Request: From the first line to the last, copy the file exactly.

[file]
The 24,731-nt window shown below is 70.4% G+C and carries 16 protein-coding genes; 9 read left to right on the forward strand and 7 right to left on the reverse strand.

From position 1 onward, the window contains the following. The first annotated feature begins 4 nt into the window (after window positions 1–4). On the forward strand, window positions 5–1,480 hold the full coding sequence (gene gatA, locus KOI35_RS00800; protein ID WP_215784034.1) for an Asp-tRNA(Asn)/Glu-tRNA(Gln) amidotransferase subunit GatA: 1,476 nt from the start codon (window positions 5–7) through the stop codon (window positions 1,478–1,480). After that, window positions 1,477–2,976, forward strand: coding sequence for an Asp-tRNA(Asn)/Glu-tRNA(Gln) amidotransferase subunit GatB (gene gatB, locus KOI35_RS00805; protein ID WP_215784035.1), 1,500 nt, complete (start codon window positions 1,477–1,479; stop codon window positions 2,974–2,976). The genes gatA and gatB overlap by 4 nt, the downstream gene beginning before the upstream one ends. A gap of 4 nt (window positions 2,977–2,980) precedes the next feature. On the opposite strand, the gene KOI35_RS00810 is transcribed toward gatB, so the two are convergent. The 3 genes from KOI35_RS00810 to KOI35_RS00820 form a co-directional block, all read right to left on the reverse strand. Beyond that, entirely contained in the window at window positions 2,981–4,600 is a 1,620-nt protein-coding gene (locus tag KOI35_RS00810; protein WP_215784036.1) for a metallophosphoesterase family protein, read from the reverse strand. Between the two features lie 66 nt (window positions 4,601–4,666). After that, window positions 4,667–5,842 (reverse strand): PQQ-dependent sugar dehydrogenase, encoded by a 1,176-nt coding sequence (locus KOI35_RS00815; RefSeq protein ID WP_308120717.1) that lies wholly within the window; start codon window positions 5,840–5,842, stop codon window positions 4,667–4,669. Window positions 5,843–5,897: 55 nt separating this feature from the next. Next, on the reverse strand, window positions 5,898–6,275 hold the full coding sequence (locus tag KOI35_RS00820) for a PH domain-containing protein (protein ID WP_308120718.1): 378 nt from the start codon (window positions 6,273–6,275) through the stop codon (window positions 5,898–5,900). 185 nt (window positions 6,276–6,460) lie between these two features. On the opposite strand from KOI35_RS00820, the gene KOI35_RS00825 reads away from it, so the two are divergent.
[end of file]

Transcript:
The 24,731-nt window shown below is 70.4% G+C and carries 16 protein-coding genes; 9 read left to right on the forward strand and 7 right to left on the reverse strand.

From position 1 onward, the window contains the following. The first annotated feature begins 4 nt into the window (after window positions 1–4). On the forward strand, window positions 5–1,480 hold the full coding sequence (gene gatA, locus KOI35_RS00800; protein ID WP_215784034.1) for an Asp-tRNA(Asn)/Glu-tRNA(Gln) amidotransferase subunit GatA: 1,476 nt from the start codon (window positions 5–7) through the stop codon (window positions 1,478–1,480). After that, window positions 1,477–2,976, forward strand: coding sequence for an Asp-tRNA(Asn)/Glu-tRNA(Gln) amidotransferase subunit GatB (gene gatB, locus KOI35_RS00805; protein ID WP_215784035.1), 1,500 nt, complete (start codon window positions 1,477–1,479; stop codon window positions 2,974–2,976). The genes gatA and gatB overlap by 4 nt, the downstream gene beginning before the upstream one ends. A gap of 4 nt (window positions 2,977–2,980) precedes the next feature. On the opposite strand, the gene KOI35_RS00810 is transcribed toward gatB, so the two are convergent. The 3 genes from KOI35_RS00810 to KOI35_RS00820 form a co-directional block, all read right to left on the reverse strand. Beyond that, entirely contained in the window at window positions 2,981–4,600 is a 1,620-nt protein-coding gene (locus tag KOI35_RS00810; protein WP_215784036.1) for a metallophosphoesterase family protein, read from the reverse strand. Between the two features lie 66 nt (window positions 4,601–4,666). After that, window positions 4,667–5,842 (reverse strand): PQQ-dependent sugar dehydrogenase, encoded by a 1,176-nt coding sequence (locus KOI35_RS00815; RefSeq protein ID WP_308120717.1) that lies wholly within the window; start codon window positions 5,840–5,842, stop codon window positions 4,667–4,669. Window positions 5,843–5,897: 55 nt separating this feature from the next. Next, on the reverse strand, window positions 5,898–6,275 hold the full coding sequence (locus tag KOI35_RS00820) for a PH domain-containing protein (protein ID WP_308120718.1): 378 nt from the start codon (window positions 6,273–6,275) through the stop codon (window positions 5,898–5,900). 185 nt (window positions 6,276–6,460) lie between these two features. On the opposite strand from KOI35_RS00820, the gene KOI35_RS00825 reads away from it, so the two are divergent.